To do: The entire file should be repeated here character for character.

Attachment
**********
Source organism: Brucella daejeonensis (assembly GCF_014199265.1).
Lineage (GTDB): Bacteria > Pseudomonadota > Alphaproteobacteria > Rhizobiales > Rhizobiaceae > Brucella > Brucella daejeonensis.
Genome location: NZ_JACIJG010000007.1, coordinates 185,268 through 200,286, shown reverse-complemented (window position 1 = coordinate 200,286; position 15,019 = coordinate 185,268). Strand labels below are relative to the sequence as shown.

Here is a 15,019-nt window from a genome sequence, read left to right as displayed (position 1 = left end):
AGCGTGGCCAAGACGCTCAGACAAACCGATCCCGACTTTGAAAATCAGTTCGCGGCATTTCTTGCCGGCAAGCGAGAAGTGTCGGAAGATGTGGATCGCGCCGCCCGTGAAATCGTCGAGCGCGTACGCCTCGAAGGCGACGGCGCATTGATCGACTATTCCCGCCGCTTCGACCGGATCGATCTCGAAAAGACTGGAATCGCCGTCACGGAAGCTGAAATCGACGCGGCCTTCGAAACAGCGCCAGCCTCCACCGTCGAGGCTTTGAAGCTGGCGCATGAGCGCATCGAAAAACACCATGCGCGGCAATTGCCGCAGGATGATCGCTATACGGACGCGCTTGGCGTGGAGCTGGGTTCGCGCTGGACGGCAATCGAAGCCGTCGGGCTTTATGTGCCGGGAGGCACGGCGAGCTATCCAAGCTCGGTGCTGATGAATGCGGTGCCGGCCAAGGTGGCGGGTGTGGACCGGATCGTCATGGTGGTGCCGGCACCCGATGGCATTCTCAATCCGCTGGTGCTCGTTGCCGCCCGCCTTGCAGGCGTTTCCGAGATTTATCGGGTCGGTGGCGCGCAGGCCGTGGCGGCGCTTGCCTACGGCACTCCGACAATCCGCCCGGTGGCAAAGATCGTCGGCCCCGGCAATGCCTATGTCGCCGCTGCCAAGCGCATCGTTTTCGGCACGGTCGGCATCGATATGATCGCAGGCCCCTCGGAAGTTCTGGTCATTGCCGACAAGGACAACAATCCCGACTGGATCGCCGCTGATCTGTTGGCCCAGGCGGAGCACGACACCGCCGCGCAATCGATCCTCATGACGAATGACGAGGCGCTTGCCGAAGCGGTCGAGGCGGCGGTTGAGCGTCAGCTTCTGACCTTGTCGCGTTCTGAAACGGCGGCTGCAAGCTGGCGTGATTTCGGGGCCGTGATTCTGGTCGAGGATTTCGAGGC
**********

Source organism: Brucella daejeonensis (assembly GCF_014199265.1).
Lineage (GTDB): Bacteria > Pseudomonadota > Alphaproteobacteria > Rhizobiales > Rhizobiaceae > Brucella > Brucella daejeonensis.
Genome location: NZ_JACIJG010000007.1, coordinates 185,268 through 200,286, shown reverse-complemented (window position 1 = coordinate 200,286; position 15,019 = coordinate 185,268). Strand labels below are relative to the sequence as shown.

Here is a 15,019-nt window from a genome sequence, read left to right as displayed (position 1 = left end):
AGCGTGGCCAAGACGCTCAGACAAACCGATCCCGACTTTGAAAATCAGTTCGCGGCATTTCTTGCCGGCAAGCGAGAAGTGTCGGAAGATGTGGATCGCGCCGCCCGTGAAATCGTCGAGCGCGTACGCCTCGAAGGCGACGGCGCATTGATCGACTATTCCCGCCGCTTCGACCGGATCGATCTCGAAAAGACTGGAATCGCCGTCACGGAAGCTGAAATCGACGCGGCCTTCGAAACAGCGCCAGCCTCCACCGTCGAGGCTTTGAAGCTGGCGCATGAGCGCATCGAAAAACACCATGCGCGGCAATTGCCGCAGGATGATCGCTATACGGACGCGCTTGGCGTGGAGCTGGGTTCGCGCTGGACGGCAATCGAAGCCGTCGGGCTTTATGTGCCGGGAGGCACGGCGAGCTATCCAAGCTCGGTGCTGATGAATGCGGTGCCGGCCAAGGTGGCGGGTGTGGACCGGATCGTCATGGTGGTGCCGGCACCCGATGGCATTCTCAATCCGCTGGTGCTCGTTGCCGCCCGCCTTGCAGGCGTTTCCGAGATTTATCGGGTCGGTGGCGCGCAGGCCGTGGCGGCGCTTGCCTACGGCACTCCGACAATCCGCCCGGTGGCAAAGATCGTCGGCCCCGGCAATGCCTATGTCGCCGCTGCCAAGCGCATCGTTTTCGGCACGGTCGGCATCGATATGATCGCAGGCCCCTCGGAAGTTCTGGTCATTGCCGACAAGGACAACAATCCCGACTGGATCGCCGCTGATCTGTTGGCCCAGGCGGAGCACGACACCGCCGCGCAATCGATCCTCATGACGAATGACGAGGCGCTTGCCGAAGCGGTCGAGGCGGCGGTTGAGCGTCAGCTTCTGACCTTGTCGCGTTCTGAAACGGCGGCTGCAAGCTGGCGTGATTTCGGGGCCGTGATTCTGGTCGAGGATTTCGAGGC